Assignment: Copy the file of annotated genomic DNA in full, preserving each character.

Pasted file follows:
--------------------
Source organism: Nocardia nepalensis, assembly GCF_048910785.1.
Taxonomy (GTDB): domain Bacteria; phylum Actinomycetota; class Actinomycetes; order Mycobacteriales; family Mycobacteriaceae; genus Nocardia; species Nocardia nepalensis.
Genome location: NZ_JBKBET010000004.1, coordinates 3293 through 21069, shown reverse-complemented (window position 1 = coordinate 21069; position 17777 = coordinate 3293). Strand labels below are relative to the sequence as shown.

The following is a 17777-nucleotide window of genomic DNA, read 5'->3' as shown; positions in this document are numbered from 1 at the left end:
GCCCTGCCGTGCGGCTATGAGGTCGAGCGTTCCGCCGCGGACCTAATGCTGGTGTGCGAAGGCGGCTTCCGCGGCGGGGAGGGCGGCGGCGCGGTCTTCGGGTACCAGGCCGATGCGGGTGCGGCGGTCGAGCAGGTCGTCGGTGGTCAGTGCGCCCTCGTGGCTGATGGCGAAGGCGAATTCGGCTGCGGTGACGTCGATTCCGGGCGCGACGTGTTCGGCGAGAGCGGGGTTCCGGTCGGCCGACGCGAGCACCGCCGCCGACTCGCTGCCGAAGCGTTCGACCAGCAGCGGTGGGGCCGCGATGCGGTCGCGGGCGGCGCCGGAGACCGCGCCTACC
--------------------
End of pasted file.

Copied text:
Source organism: Nocardia nepalensis, assembly GCF_048910785.1.
Taxonomy (GTDB): domain Bacteria; phylum Actinomycetota; class Actinomycetes; order Mycobacteriales; family Mycobacteriaceae; genus Nocardia; species Nocardia nepalensis.
Genome location: NZ_JBKBET010000004.1, coordinates 3293 through 21069, shown reverse-complemented (window position 1 = coordinate 21069; position 17777 = coordinate 3293). Strand labels below are relative to the sequence as shown.

The following is a 17777-nucleotide window of genomic DNA, read 5'->3' as shown; positions in this document are numbered from 1 at the left end:
GCCCTGCCGTGCGGCTATGAGGTCGAGCGTTCCGCCGCGGACCTAATGCTGGTGTGCGAAGGCGGCTTCCGCGGCGGGGAGGGCGGCGGCGCGGTCTTCGGGTACCAGGCCGATGCGGGTGCGGCGGTCGAGCAGGTCGTCGGTGGTCAGTGCGCCCTCGTGGCTGATGGCGAAGGCGAATTCGGCTGCGGTGACGTCGATTCCGGGCGCGACGTGTTCGGCGAGAGCGGGGTTCCGGTCGGCCGACGCGAGCACCGCCGCCGACTCGCTGCCGAAGCGTTCGACCAGCAGCGGTGGGGCCGCGATGCGGTCGCGGGCGGCGCCGGAGACCGCGCCTACC